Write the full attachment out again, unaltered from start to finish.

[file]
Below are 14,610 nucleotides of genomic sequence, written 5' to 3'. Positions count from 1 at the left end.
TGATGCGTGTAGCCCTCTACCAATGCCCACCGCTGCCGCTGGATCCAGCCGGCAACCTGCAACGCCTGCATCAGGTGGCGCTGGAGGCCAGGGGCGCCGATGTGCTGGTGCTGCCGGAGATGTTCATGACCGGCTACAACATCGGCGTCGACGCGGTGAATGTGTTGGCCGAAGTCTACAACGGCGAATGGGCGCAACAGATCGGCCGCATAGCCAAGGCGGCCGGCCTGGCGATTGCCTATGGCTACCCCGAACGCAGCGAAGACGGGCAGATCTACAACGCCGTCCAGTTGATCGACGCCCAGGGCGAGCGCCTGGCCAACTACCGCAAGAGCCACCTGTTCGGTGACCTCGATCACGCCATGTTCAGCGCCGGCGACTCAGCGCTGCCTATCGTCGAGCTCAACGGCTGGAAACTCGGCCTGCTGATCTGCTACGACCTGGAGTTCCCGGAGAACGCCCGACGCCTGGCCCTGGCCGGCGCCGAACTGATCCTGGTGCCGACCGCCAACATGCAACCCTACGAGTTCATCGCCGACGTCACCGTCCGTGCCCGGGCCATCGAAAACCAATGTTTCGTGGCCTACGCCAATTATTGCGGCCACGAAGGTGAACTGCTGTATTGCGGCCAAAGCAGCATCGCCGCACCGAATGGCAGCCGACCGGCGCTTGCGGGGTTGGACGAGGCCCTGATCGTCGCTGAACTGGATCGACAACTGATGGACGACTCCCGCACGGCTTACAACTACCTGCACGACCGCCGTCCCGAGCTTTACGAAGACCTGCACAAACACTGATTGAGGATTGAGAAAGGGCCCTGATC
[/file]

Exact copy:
Below are 14,610 nucleotides of genomic sequence, written 5' to 3'. Positions count from 1 at the left end.
TGATGCGTGTAGCCCTCTACCAATGCCCACCGCTGCCGCTGGATCCAGCCGGCAACCTGCAACGCCTGCATCAGGTGGCGCTGGAGGCCAGGGGCGCCGATGTGCTGGTGCTGCCGGAGATGTTCATGACCGGCTACAACATCGGCGTCGACGCGGTGAATGTGTTGGCCGAAGTCTACAACGGCGAATGGGCGCAACAGATCGGCCGCATAGCCAAGGCGGCCGGCCTGGCGATTGCCTATGGCTACCCCGAACGCAGCGAAGACGGGCAGATCTACAACGCCGTCCAGTTGATCGACGCCCAGGGCGAGCGCCTGGCCAACTACCGCAAGAGCCACCTGTTCGGTGACCTCGATCACGCCATGTTCAGCGCCGGCGACTCAGCGCTGCCTATCGTCGAGCTCAACGGCTGGAAACTCGGCCTGCTGATCTGCTACGACCTGGAGTTCCCGGAGAACGCCCGACGCCTGGCCCTGGCCGGCGCCGAACTGATCCTGGTGCCGACCGCCAACATGCAACCCTACGAGTTCATCGCCGACGTCACCGTCCGTGCCCGGGCCATCGAAAACCAATGTTTCGTGGCCTACGCCAATTATTGCGGCCACGAAGGTGAACTGCTGTATTGCGGCCAAAGCAGCATCGCCGCACCGAATGGCAGCCGACCGGCGCTTGCGGGGTTGGACGAGGCCCTGATCGTCGCTGAACTGGATCGACAACTGATGGACGACTCCCGCACGGCTTACAACTACCTGCACGACCGCCGTCCCGAGCTTTACGAAGACCTGCACAAACACTGATTGAGGATTGAGAAAGGGCCCTGATC